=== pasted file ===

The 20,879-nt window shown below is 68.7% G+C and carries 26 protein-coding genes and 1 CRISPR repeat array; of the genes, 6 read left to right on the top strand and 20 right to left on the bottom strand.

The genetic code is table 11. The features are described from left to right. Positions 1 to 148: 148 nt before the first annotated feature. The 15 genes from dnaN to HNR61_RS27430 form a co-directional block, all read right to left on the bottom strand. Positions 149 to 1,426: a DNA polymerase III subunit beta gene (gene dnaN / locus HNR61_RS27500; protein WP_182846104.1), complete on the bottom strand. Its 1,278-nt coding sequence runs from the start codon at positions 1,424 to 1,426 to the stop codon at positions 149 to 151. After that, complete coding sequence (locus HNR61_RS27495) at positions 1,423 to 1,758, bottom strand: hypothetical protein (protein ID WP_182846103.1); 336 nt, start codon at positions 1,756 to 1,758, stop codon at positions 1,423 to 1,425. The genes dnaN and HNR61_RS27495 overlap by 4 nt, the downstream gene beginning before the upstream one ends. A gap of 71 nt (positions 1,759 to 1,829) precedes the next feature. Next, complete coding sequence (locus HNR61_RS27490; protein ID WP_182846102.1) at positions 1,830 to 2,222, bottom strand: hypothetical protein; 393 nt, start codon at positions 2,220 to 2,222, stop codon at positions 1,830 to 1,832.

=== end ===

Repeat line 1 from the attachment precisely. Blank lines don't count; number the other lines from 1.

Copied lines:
The 20,879-nt window shown below is 68.7% G+C and carries 26 protein-coding genes and 1 CRISPR repeat array; of the genes, 6 read left to right on the top strand and 20 right to left on the bottom strand.